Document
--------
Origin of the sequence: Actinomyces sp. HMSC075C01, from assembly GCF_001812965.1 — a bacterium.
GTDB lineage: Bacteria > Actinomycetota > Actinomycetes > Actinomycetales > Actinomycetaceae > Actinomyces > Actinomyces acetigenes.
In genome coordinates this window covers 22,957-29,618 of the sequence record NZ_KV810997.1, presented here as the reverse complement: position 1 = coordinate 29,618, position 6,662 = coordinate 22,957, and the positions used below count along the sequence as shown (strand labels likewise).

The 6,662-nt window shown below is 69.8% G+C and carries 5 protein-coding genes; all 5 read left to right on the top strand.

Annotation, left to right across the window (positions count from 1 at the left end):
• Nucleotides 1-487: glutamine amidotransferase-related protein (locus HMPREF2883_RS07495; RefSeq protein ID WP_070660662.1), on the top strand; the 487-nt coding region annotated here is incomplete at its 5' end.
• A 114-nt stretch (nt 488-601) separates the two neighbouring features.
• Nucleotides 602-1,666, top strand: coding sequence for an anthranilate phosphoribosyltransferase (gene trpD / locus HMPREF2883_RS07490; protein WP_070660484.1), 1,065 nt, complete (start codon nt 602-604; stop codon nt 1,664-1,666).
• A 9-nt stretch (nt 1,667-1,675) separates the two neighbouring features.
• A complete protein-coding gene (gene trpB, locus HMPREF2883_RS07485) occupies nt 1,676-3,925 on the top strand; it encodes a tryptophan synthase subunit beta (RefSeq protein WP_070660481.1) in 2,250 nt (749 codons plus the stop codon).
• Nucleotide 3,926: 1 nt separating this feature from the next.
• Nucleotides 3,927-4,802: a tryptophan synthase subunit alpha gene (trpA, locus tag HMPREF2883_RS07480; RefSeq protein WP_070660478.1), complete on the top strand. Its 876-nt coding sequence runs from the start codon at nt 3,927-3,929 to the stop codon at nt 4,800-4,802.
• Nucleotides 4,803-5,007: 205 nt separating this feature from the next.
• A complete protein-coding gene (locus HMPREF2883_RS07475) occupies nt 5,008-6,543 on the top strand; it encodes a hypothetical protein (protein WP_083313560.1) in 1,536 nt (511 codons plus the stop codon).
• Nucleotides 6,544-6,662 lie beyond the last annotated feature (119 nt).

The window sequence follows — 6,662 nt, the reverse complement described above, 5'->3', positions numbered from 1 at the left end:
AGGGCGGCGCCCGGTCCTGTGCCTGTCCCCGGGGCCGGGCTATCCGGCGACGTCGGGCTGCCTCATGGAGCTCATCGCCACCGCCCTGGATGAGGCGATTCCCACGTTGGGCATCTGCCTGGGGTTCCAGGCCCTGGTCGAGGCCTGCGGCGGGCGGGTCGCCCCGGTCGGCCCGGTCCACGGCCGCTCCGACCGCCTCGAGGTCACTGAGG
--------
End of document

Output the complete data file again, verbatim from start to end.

Origin of the sequence: Actinomyces sp. HMSC075C01, from assembly GCF_001812965.1 — a bacterium.
GTDB lineage: Bacteria > Actinomycetota > Actinomycetes > Actinomycetales > Actinomycetaceae > Actinomyces > Actinomyces acetigenes.
In genome coordinates this window covers 22,957-29,618 of the sequence record NZ_KV810997.1, presented here as the reverse complement: position 1 = coordinate 29,618, position 6,662 = coordinate 22,957, and the positions used below count along the sequence as shown (strand labels likewise).

The 6,662-nt window shown below is 69.8% G+C and carries 5 protein-coding genes; all 5 read left to right on the top strand.

Annotation, left to right across the window (positions count from 1 at the left end):
• Nucleotides 1-487: glutamine amidotransferase-related protein (locus HMPREF2883_RS07495; RefSeq protein ID WP_070660662.1), on the top strand; the 487-nt coding region annotated here is incomplete at its 5' end.
• A 114-nt stretch (nt 488-601) separates the two neighbouring features.
• Nucleotides 602-1,666, top strand: coding sequence for an anthranilate phosphoribosyltransferase (gene trpD / locus HMPREF2883_RS07490; protein WP_070660484.1), 1,065 nt, complete (start codon nt 602-604; stop codon nt 1,664-1,666).
• A 9-nt stretch (nt 1,667-1,675) separates the two neighbouring features.
• A complete protein-coding gene (gene trpB, locus HMPREF2883_RS07485) occupies nt 1,676-3,925 on the top strand; it encodes a tryptophan synthase subunit beta (RefSeq protein WP_070660481.1) in 2,250 nt (749 codons plus the stop codon).
• Nucleotide 3,926: 1 nt separating this feature from the next.
• Nucleotides 3,927-4,802: a tryptophan synthase subunit alpha gene (trpA, locus tag HMPREF2883_RS07480; RefSeq protein WP_070660478.1), complete on the top strand. Its 876-nt coding sequence runs from the start codon at nt 3,927-3,929 to the stop codon at nt 4,800-4,802.
• Nucleotides 4,803-5,007: 205 nt separating this feature from the next.
• A complete protein-coding gene (locus HMPREF2883_RS07475) occupies nt 5,008-6,543 on the top strand; it encodes a hypothetical protein (protein WP_083313560.1) in 1,536 nt (511 codons plus the stop codon).
• Nucleotides 6,544-6,662 lie beyond the last annotated feature (119 nt).

The window sequence follows — 6,662 nt, the reverse complement described above, 5'->3', positions numbered from 1 at the left end:
AGGGCGGCGCCCGGTCCTGTGCCTGTCCCCGGGGCCGGGCTATCCGGCGACGTCGGGCTGCCTCATGGAGCTCATCGCCACCGCCCTGGATGAGGCGATTCCCACGTTGGGCATCTGCCTGGGGTTCCAGGCCCTGGTCGAGGCCTGCGGCGGGCGGGTCGCCCCGGTCGGCCCGGTCCACGGCCGCTCCGACCGCCTCGAGGTCACTGAGG